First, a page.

2) Greenwashing Risks: To mitigate the risk of greenwashing, a monitoring mechanism has been established within the new framework. However, despite these measures, there are still challenges in effectively preventing greenwashing. One such challenge is the limited resources available with SEBI for oversight, as ESG is a relatively new area. Additionally, companies may manipulate or selectively present data to project a more positive image, making it difficult to prevent greenwashing. Thus, to mitigate the greenwashing risk, along with mandatory disclosures, SEBI must implement stricter monitoring mechanisms.
3) Confusion in scheme selection: Under the new regulatory framework, mutual funds are permitted to launch five categories of ESG schemes. However, the inclusion of this sub-category may result in confusion among investors when selecting a scheme for investment. It is therefore important that investors are provided with clear and comprehensive information regarding the nature and benefits of these schemes to facilitate informed decision-making.
MOVING FORWARD TOWARD A SUSTAINABLE FUTURE
The initiative taken by SEBI is a positive step towards promoting sustainable investing in India. However, to ensure that the ESG investment environment develops favourably and produces a real sustainable effect while providing investors with competitive returns, the following suggestions put forth by the authors should be taken into consideration:
Phasing of ESG Investment Mandates
To address the potential restriction caused by the mandate for ESG schemes to invest only in companies with comprehensive BRSR disclosures, a phased approach can be implemented wherein ESG schemes can focus on companies with comprehensive BRSR disclosures initially. In subsequent phases, the mandate can gradually expand to include companies that demonstrate strong ESG practices even if they have not yet provided comprehensive BRSR reports. Furthermore, SEBI could introduce specific criteria for ESG progression, enabling companies to be included in ESG schemes based on their commitment to improving ESG practices and reporting. This would encourage companies to work towards enhanced ESG transparency while still allowing them to be considered for ESG investments.
Inclusion of Impact Assessment in the framework:
MFs should provide periodic reports or disclosures on the social and environmental impact of the ESG schemes' investments. This assessment should include quantifiable metrics and qualitative narratives highlighting the positive changes brought about by the investments along with the specific ESG issues addressed during engagements and the outcomes of these interactions. It is also pertinent to disclose their efforts to mitigate negative impacts associated with ESG investments. This disclosure would highlight the fund's commitment to avoiding investments in companies linked to harmful activities or practices. India, which currently does not follow impact assessment in its framework, can take guidance from France wherein the government has issued guidelines for companies to report on their environmental and social impacts, promoting greater transparency and accountability to foster positive change in companies' ESG practices, and aligning investments with sustainable goals while managing risks for informed investors.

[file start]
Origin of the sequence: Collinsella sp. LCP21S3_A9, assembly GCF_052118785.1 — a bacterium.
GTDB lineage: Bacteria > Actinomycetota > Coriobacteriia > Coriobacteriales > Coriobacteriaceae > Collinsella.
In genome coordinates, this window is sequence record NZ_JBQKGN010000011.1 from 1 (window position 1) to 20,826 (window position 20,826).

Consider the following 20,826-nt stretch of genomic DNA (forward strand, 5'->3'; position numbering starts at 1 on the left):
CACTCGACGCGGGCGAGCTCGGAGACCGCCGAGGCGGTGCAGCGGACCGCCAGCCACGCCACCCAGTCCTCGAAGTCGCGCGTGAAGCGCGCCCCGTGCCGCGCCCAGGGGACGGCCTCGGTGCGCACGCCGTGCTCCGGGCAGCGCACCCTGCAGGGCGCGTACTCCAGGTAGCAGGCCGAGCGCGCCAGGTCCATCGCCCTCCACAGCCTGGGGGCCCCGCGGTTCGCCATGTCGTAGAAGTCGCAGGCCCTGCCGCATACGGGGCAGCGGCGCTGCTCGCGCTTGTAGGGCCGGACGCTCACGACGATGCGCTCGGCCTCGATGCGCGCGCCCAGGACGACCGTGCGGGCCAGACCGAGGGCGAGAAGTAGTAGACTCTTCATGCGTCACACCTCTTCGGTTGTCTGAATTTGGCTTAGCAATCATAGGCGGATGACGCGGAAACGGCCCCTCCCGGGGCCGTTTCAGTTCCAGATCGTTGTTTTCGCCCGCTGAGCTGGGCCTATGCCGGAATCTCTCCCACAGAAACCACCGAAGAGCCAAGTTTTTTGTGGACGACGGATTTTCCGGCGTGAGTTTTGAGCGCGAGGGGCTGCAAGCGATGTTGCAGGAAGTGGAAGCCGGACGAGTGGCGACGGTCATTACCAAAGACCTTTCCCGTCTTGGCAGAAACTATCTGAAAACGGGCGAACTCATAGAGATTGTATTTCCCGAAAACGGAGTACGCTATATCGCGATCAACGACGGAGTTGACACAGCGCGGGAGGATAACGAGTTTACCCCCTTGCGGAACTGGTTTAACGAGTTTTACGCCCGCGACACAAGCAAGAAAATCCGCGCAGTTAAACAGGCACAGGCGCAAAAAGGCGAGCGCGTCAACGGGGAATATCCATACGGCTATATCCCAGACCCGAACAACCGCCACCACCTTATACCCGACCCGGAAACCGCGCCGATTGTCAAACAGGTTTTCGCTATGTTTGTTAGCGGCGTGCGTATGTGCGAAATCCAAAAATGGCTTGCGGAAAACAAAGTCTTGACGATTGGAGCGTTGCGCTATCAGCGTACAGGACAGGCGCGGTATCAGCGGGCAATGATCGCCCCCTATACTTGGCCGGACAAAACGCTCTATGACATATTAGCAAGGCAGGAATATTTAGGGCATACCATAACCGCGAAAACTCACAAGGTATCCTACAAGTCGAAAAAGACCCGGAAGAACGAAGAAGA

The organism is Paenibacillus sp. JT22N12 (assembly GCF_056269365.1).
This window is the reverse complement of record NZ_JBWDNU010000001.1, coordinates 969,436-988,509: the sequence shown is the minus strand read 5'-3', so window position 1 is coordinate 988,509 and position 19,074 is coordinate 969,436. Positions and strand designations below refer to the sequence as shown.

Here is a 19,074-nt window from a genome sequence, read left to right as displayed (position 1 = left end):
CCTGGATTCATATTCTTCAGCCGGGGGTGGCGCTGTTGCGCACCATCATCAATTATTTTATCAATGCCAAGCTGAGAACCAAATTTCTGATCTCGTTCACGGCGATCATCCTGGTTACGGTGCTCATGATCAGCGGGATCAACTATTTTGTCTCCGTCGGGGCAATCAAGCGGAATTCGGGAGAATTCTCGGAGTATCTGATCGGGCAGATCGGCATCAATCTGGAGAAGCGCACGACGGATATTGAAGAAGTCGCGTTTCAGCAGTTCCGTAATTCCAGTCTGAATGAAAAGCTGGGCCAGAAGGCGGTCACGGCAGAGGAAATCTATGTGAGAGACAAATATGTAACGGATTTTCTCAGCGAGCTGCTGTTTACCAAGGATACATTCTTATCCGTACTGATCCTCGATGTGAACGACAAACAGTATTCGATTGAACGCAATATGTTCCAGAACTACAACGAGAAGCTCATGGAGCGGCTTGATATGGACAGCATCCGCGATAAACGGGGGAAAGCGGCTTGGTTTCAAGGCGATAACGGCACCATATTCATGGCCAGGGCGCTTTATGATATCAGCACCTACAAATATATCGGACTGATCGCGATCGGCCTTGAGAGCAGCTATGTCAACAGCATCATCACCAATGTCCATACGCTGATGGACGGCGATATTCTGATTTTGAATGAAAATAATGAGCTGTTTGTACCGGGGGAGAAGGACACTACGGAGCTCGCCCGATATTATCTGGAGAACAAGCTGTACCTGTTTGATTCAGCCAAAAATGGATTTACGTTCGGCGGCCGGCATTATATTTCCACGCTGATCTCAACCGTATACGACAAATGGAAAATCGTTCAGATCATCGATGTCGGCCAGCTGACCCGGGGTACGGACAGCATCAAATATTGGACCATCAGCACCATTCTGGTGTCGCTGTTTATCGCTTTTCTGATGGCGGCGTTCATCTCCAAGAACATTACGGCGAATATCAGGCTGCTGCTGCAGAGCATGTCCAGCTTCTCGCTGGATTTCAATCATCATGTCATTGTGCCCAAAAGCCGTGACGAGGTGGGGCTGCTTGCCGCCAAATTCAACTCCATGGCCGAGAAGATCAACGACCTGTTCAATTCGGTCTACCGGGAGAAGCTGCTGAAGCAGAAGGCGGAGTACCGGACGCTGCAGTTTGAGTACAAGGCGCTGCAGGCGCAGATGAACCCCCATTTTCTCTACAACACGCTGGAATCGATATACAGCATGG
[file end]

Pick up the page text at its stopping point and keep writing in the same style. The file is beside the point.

Tax relief for investors investing in any scheme of ESG Mutual Funds:
For mutual funds that exhibit remarkable dedication to ESG principles and sustainability, SEBI may consider providing tax credits for the investors investing in any scheme of mutual fund. From the point of view of any retail investor, returns over any investment are the main criteria for making the investment and similarly tax relief is another factor that influences the decision of investing in any sector. So, a form of tax credit or tax relief for anyone investing in the ESG MF schemes would act as a catalyst for investing in the ESG MF Schemes.
Collaboration with the Stakeholders:
SEBI should collaborate with stakeholders such as industry experts, sustainability organizations, asset management professionals, companies, issuers, retail investors, etc. to gain insights and expertise in ESG investing. Engaging each and every stakeholder from diverse sectors will aid in developing an effective and holistic framework for promoting sustainable investments. Recently, the Sustainable Stock Exchange in the USA released their first Communication to Stakeholders. This document outlines the Exchange’s strategies and initiatives in advancing responsible investment and sustainable business practices so as to engage with the stakeholders and work towards a friendly framework. India can likewise consider similar initiatives from the nascent stage itself.
ESG investment is gaining significant traction in India. SEBI's proactive approach to embrace and regulate ESG investment is a positive step towards promoting transparency and trust in the financial markets. However, challenges such as standardized metrics, greenwashing risks, and impact assessment complexities should be carefully addressed to ensure the credibility and effectiveness of ESG investing. By fostering a collaborative effort, India can become a premier destination for ESG investment, driving positive societal and environmental impact while generating competitive financial returns.